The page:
China’s Company Law: Capital Contribution and Litigation Transitional Rules


​​​​​​​​​​published on 9 July 2024 | reading time approx. 3 minutes

On 1 July​ 2024, China’s revised Company Law​ came into force. Besides the internal structures, rights and obligations of company-internal organs​​, a key aspect of the revision concerns the contribution of registered capital.

The initial registered capital, but also a capital increase, must now be paid in within five years. This represents limitations compared to previous, more flexible regulations. Both the company itself and creditors can also demand early payment of the registered capital in the event of outstanding claims. If a founding shareholder in a joint venture does not make its contribution on time or at a reduced value, the other founding shareholders are jointly and severally liable.

​Transitional rules for older limited liability companies

On 1 July 2024, the State Council promulgated expected rules how limited liability companies (Co., Ltd.) established before that date may need to adjust their registered capital contributions. In all key aspects, the rules are identical to an earlier draft. Whether or not action is required depends on the individual situation on  1 July 2027:​
  • ​​If the remaining capital contribution period for a Co., Ltd. exceeds five years on 1 July 2027, an adjustment and corresponding amendment to the articles of association is required by 30 June 2027 at the latest
  • ​​​​Th​e remaining pay-in period of the capital contribution must not exceed five years, i.e. must not be longer than 30 J​une 2032.
  • The outstanding capital contribution must be paid in full within the adjusted period.
  • No amendments are required if the remaining capital contribution period for a Co., Ltd. Is five years or less on 1 July 2027.

Within 20 working days when the company adjusts the amount, the method, or the period of capital contribution, this must be published in the National Enterprise Credit Information Publicity System (NECIPS).

If the company fails to adjust the capital contribution period and registered capital as set out above, the registration authority must order it to correct this and will set a deadline. If the company still does not comply within the deadline, this will lead to a negative mark in NECIPS and will be announced to the public.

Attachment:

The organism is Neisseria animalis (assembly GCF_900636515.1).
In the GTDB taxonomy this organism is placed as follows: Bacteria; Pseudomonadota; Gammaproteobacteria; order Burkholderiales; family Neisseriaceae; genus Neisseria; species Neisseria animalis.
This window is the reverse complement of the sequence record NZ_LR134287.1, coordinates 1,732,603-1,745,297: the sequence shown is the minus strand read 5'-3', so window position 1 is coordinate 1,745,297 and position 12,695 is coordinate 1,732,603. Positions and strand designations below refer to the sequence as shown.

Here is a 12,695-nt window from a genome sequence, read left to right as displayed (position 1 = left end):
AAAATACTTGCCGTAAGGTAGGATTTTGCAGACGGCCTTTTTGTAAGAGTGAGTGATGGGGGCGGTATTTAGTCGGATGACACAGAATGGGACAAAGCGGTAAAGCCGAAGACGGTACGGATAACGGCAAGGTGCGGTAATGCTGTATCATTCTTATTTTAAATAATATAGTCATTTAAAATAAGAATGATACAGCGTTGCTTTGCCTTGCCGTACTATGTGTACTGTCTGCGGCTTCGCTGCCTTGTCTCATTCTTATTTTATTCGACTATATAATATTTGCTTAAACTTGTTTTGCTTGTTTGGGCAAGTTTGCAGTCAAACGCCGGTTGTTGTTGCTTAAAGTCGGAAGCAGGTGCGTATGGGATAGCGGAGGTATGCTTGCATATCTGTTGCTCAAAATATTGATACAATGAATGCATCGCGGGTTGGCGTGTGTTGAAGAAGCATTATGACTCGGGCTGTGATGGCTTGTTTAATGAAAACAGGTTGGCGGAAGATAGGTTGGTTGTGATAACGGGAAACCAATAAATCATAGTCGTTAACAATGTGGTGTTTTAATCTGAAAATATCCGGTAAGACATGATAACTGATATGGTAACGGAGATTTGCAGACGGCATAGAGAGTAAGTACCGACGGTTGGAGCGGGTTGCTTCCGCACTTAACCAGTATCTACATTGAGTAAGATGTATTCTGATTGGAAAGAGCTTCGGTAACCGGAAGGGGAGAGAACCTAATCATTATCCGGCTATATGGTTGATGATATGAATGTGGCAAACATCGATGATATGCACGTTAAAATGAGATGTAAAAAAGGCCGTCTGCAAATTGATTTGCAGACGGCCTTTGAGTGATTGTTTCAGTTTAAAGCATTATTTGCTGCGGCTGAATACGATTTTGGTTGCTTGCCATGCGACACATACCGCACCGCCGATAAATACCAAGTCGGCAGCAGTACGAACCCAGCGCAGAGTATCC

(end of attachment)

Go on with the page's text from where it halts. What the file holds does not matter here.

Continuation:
The State Administration for Market Regulation (SAMR) is authorized to formulate additional implementation measures, which might also contain fines in case the company does not comply with the adjustment order. The Company Law itself allows fines to be imposed on the company and its relevant organs in various other cases when the law is breached.

Special obligations of the Board of Directors

It is important to avoid related potential liabilities as a Director. Under the new law, the capital contributions are subject to review by the Board of Directors or by a single Director, if no Board is established. In the event of default, the defaulting shareholder must be reminded in writing at least 60 days in advance. If the capital contribution is not made on time, the company can order the equity to be cancelled by a respective resolution. The defaulting shareholder then loses all rights associated with the unpaid capital contribution. The cancelled equity can either be transferred or the registered capital is reduced accordingly. 

The Board of Directors or the single Director is liable for damages caused by a failure to check the capital contributions as described above.

Company related litigation

China’s Supreme People’s Court (SPC) also adopted provisions on 27 June 2024, to clarify the implementation of the new Company Law. 

In case civil disputes arise based on facts which have occurred before 1 July 2024, the SPC allows specific Articles of the new Company Law to be applied retroactively “when the application of the Company Law is more conducive to achieving its legislative purpose”. The details are outlined in eight Articles, addressing various civil disputes including:
  • ​on the shareholder level
  • regarding restructurings
  • regarding liability of (controlling) shareholders, actual controllers
  • regarding liability of supervisors, directors, and senior managers
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